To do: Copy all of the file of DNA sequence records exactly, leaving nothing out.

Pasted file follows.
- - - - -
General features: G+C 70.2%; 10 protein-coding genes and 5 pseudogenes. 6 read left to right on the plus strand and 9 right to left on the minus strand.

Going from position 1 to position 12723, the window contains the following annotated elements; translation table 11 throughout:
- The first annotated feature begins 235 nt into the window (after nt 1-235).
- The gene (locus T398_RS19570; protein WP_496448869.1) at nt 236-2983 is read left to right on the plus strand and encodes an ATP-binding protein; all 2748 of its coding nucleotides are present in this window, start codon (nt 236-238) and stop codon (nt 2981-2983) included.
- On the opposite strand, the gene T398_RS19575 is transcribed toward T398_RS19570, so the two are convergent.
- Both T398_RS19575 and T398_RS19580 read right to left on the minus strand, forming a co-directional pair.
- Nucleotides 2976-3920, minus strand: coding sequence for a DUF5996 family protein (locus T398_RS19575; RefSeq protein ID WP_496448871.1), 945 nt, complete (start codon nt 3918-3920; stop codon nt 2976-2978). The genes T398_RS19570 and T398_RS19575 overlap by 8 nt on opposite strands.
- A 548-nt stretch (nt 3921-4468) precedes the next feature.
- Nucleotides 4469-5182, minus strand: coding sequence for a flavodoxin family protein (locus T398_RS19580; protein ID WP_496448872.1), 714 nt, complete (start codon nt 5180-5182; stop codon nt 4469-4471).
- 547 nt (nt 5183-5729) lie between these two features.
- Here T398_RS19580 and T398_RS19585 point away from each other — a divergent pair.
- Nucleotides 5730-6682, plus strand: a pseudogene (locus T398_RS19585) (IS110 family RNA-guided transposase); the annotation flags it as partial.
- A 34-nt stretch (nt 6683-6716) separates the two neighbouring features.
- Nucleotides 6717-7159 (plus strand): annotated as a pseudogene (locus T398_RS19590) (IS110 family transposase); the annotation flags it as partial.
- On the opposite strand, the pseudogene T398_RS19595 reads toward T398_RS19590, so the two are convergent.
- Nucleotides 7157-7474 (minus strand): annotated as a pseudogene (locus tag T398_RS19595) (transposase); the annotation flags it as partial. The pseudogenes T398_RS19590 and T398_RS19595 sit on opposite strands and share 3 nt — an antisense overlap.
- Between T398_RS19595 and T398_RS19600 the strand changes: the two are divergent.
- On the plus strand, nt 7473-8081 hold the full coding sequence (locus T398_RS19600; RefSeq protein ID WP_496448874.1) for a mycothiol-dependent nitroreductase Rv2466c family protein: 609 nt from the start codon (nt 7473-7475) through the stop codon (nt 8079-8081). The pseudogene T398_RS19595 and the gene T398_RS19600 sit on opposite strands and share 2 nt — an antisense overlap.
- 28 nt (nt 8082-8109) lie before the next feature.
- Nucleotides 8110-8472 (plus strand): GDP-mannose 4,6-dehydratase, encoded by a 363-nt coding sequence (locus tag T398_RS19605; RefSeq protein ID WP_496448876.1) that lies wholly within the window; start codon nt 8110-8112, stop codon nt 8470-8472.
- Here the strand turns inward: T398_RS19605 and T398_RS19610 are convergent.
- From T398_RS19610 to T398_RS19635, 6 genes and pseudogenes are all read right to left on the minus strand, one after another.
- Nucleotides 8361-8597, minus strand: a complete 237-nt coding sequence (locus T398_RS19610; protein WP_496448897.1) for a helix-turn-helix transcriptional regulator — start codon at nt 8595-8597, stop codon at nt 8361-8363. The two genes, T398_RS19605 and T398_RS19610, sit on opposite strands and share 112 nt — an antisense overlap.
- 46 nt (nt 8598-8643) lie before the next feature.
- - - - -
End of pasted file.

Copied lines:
General features: G+C 70.2%; 10 protein-coding genes and 5 pseudogenes. 6 read left to right on the plus strand and 9 right to left on the minus strand.

Going from position 1 to position 12723, the window contains the following annotated elements; translation table 11 throughout:
- The first annotated feature begins 235 nt into the window (after nt 1-235).
- The gene (locus T398_RS19570; protein WP_496448869.1) at nt 236-2983 is read left to right on the plus strand and encodes an ATP-binding protein; all 2748 of its coding nucleotides are present in this window, start codon (nt 236-238) and stop codon (nt 2981-2983) included.
- On the opposite strand, the gene T398_RS19575 is transcribed toward T398_RS19570, so the two are convergent.
- Both T398_RS19575 and T398_RS19580 read right to left on the minus strand, forming a co-directional pair.
- Nucleotides 2976-3920, minus strand: coding sequence for a DUF5996 family protein (locus T398_RS19575; RefSeq protein ID WP_496448871.1), 945 nt, complete (start codon nt 3918-3920; stop codon nt 2976-2978). The genes T398_RS19570 and T398_RS19575 overlap by 8 nt on opposite strands.
- A 548-nt stretch (nt 3921-4468) precedes the next feature.
- Nucleotides 4469-5182, minus strand: coding sequence for a flavodoxin family protein (locus T398_RS19580; protein ID WP_496448872.1), 714 nt, complete (start codon nt 5180-5182; stop codon nt 4469-4471).
- 547 nt (nt 5183-5729) lie between these two features.
- Here T398_RS19580 and T398_RS19585 point away from each other — a divergent pair.
- Nucleotides 5730-6682, plus strand: a pseudogene (locus T398_RS19585) (IS110 family RNA-guided transposase); the annotation flags it as partial.
- A 34-nt stretch (nt 6683-6716) separates the two neighbouring features.
- Nucleotides 6717-7159 (plus strand): annotated as a pseudogene (locus T398_RS19590) (IS110 family transposase); the annotation flags it as partial.
- On the opposite strand, the pseudogene T398_RS19595 reads toward T398_RS19590, so the two are convergent.
- Nucleotides 7157-7474 (minus strand): annotated as a pseudogene (locus tag T398_RS19595) (transposase); the annotation flags it as partial. The pseudogenes T398_RS19590 and T398_RS19595 sit on opposite strands and share 3 nt — an antisense overlap.
- Between T398_RS19595 and T398_RS19600 the strand changes: the two are divergent.
- On the plus strand, nt 7473-8081 hold the full coding sequence (locus T398_RS19600; RefSeq protein ID WP_496448874.1) for a mycothiol-dependent nitroreductase Rv2466c family protein: 609 nt from the start codon (nt 7473-7475) through the stop codon (nt 8079-8081). The pseudogene T398_RS19595 and the gene T398_RS19600 sit on opposite strands and share 2 nt — an antisense overlap.
- 28 nt (nt 8082-8109) lie before the next feature.
- Nucleotides 8110-8472 (plus strand): GDP-mannose 4,6-dehydratase, encoded by a 363-nt coding sequence (locus tag T398_RS19605; RefSeq protein ID WP_496448876.1) that lies wholly within the window; start codon nt 8110-8112, stop codon nt 8470-8472.
- Here the strand turns inward: T398_RS19605 and T398_RS19610 are convergent.
- From T398_RS19610 to T398_RS19635, 6 genes and pseudogenes are all read right to left on the minus strand, one after another.
- Nucleotides 8361-8597, minus strand: a complete 237-nt coding sequence (locus T398_RS19610; protein WP_496448897.1) for a helix-turn-helix transcriptional regulator — start codon at nt 8595-8597, stop codon at nt 8361-8363. The two genes, T398_RS19605 and T398_RS19610, sit on opposite strands and share 112 nt — an antisense overlap.
- 46 nt (nt 8598-8643) lie before the next feature.